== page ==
Several weeks ago, while scrolling through a raucous Twitter debate surrounding the quality of the A-League, I stumbled across a suggestion from a notable football identity which left me aghast.
His proposal, designed to “improve” the competition and save it from international “embarrassment”, was to completely remove the existent salary cap in the A-League.
It was this man’s assertion that such a measure was necessary in order to allow Australian clubs to become more competitive when battling it out in the Asian Champions League.
Immediately taken aback, I retorted with an outline of some of the detrimental effects this move would have on the local game.
Initially, I assumed it was a lone voice advocating such change. However, in the weeks since, I have heard numerous football fans from various quarters calling for similar transformations.
While, in the broad scheme of things, the range of advocates for scrapping the A-League salary cap is seemingly minute, the airing of the suggestions did spark greater appreciation within me for the current system.
In modern football, all over the world, money has become an overbearing factor for what takes place on the pitch. One must only glance across to the top leagues of Europe to see this effect in full swing.
Of course, this influence is well known, and hardly disputed.
In England over the past decade, for instance, football fans have witnessed clubs virtually purchase titles after being taken over by mega-rich billionaires. In leagues such as these, salary caps are almost non-existent.
Fortunately, in Australia, such a conundrum has been avoided through ensuring sides stick to a stipulated budget.
Even better, clubs are still provided the capability of attracting up to three “marquee” players whose salary is exempt from the salary cap. This has proven enough to boost the on-field quality, yet avoid introducing unfair advantages.
What this has effectively meant is the A-League has remained an intriguing and even competition throughout its eight-year existence.
Since 2005, seven different teams have been crowned as either champions or premiers. In fact, the only sides out of the current crop to not feature in an A-League grand final are Wellington and Melbourne Heart.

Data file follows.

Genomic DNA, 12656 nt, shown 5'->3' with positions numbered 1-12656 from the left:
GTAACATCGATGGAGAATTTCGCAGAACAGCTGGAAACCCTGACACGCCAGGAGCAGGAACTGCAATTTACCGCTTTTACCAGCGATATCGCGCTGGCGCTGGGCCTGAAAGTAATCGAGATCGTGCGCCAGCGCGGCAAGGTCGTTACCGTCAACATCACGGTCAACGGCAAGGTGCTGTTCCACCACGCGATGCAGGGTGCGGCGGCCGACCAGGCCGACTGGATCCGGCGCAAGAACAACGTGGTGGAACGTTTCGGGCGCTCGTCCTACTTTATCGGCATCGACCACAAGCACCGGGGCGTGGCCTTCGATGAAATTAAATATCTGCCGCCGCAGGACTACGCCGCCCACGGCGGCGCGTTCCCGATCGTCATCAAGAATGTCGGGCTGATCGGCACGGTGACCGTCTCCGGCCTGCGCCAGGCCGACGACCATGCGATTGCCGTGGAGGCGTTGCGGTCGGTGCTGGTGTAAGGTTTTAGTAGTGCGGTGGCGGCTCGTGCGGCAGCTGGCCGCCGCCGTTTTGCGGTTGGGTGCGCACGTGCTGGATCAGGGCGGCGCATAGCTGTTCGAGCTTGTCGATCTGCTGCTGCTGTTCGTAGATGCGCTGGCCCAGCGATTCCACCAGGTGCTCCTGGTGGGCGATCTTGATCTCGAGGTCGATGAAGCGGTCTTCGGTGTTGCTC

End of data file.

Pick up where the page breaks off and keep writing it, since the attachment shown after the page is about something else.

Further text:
Without the salary cap, it is extremely likely the more-profitable sides will dominate.
If that is not enough, given the continued fledgling state of the clubs within the competition – with sides often struggling to turn a profit whatsoever – fears for the survival of some sides would be very real.
Moreover, the idea that greater expenditure is the only way for Australian clubs to achieve success in Asia seems far-fetched.
Aside from the fact several A-League sides have performed admirably in the regional Champions League, including Adelaide reaching the final in 2008 and Central Coast progressing to the Round of 16 this year, a change in attitude is likely to bring about more benefits than the lifting of the salary cap would.
Ever since then-Melbourne Victory skipper Kevin Muscat declared “playing in Asia is not all that enjoyable” during his side’s 2010 campaign, it has been difficult to shake the perception that failure to progress out of the group stage is borne out of A-League teams not taking the competition seriously.
Of course, the football played by top A-League sides in recent years has, at times, been phenomenal, and there appears to be little excuse for local clubs not to be claiming results on the international stage.
As such, the calls – albeit minor – to scrap the salary cap are unfounded, and do not take into account the negative effect such changes would have on the domestic competition.
So, to the Football Federation of Australia, as well as the administrators of the A-League, here is something I do not say to you very often: thank you, and please do not ever consider loosening the salary cap to the sort of levels seen in parts of Europe.